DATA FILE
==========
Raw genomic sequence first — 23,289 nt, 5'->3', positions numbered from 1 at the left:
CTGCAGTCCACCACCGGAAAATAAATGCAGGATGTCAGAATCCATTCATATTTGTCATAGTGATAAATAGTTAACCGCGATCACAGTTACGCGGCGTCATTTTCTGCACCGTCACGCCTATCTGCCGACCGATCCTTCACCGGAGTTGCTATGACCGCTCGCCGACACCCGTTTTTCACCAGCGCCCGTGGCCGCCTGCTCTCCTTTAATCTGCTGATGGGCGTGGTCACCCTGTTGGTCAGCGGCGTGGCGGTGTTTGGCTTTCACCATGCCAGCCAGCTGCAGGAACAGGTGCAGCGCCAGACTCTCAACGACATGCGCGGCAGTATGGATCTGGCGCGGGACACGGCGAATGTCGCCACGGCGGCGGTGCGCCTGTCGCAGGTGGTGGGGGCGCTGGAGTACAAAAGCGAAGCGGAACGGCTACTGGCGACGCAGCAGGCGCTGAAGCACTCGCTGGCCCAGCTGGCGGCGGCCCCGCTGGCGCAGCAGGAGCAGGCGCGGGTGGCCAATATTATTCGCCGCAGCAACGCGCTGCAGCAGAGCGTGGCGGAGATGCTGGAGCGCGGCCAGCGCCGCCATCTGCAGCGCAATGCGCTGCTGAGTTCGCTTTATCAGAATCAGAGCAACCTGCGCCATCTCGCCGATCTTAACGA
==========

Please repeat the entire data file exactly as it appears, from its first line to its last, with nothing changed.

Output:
Raw genomic sequence first — 23,289 nt, 5'->3', positions numbered from 1 at the left:
CTGCAGTCCACCACCGGAAAATAAATGCAGGATGTCAGAATCCATTCATATTTGTCATAGTGATAAATAGTTAACCGCGATCACAGTTACGCGGCGTCATTTTCTGCACCGTCACGCCTATCTGCCGACCGATCCTTCACCGGAGTTGCTATGACCGCTCGCCGACACCCGTTTTTCACCAGCGCCCGTGGCCGCCTGCTCTCCTTTAATCTGCTGATGGGCGTGGTCACCCTGTTGGTCAGCGGCGTGGCGGTGTTTGGCTTTCACCATGCCAGCCAGCTGCAGGAACAGGTGCAGCGCCAGACTCTCAACGACATGCGCGGCAGTATGGATCTGGCGCGGGACACGGCGAATGTCGCCACGGCGGCGGTGCGCCTGTCGCAGGTGGTGGGGGCGCTGGAGTACAAAAGCGAAGCGGAACGGCTACTGGCGACGCAGCAGGCGCTGAAGCACTCGCTGGCCCAGCTGGCGGCGGCCCCGCTGGCGCAGCAGGAGCAGGCGCGGGTGGCCAATATTATTCGCCGCAGCAACGCGCTGCAGCAGAGCGTGGCGGAGATGCTGGAGCGCGGCCAGCGCCGCCATCTGCAGCGCAATGCGCTGCTGAGTTCGCTTTATCAGAATCAGAGCAACCTGCGCCATCTCGCCGATCTTAACGA